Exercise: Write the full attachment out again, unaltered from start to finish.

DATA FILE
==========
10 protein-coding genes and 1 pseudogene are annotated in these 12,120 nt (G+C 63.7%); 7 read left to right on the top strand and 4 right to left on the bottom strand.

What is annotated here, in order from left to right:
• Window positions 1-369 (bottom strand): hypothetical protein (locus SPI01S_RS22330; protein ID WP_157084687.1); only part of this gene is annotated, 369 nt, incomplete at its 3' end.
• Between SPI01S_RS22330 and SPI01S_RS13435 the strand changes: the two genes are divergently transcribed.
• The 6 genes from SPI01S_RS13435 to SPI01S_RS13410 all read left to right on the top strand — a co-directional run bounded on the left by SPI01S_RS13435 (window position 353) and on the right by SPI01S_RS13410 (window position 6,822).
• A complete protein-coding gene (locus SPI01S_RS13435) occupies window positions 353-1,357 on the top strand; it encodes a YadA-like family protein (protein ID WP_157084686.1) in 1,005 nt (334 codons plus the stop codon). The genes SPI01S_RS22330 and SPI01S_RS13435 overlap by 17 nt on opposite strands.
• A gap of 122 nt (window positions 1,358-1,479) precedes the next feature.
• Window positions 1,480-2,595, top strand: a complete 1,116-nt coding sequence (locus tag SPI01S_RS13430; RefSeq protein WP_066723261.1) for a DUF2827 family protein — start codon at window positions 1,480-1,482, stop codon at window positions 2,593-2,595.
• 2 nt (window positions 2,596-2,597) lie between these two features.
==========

10 protein-coding genes and 1 pseudogene are annotated in these 12,120 nt (G+C 63.7%); 7 read left to right on the top strand and 4 right to left on the bottom strand.

What is annotated here, in order from left to right:
• Window positions 1-369 (bottom strand): hypothetical protein (locus SPI01S_RS22330; protein ID WP_157084687.1); only part of this gene is annotated, 369 nt, incomplete at its 3' end.
• Between SPI01S_RS22330 and SPI01S_RS13435 the strand changes: the two genes are divergently transcribed.
• The 6 genes from SPI01S_RS13435 to SPI01S_RS13410 all read left to right on the top strand — a co-directional run bounded on the left by SPI01S_RS13435 (window position 353) and on the right by SPI01S_RS13410 (window position 6,822).
• A complete protein-coding gene (locus SPI01S_RS13435) occupies window positions 353-1,357 on the top strand; it encodes a YadA-like family protein (protein ID WP_157084686.1) in 1,005 nt (334 codons plus the stop codon). The genes SPI01S_RS22330 and SPI01S_RS13435 overlap by 17 nt on opposite strands.
• A gap of 122 nt (window positions 1,358-1,479) precedes the next feature.
• Window positions 1,480-2,595, top strand: a complete 1,116-nt coding sequence (locus tag SPI01S_RS13430; RefSeq protein WP_066723261.1) for a DUF2827 family protein — start codon at window positions 1,480-1,482, stop codon at window positions 2,593-2,595.
• 2 nt (window positions 2,596-2,597) lie between these two features.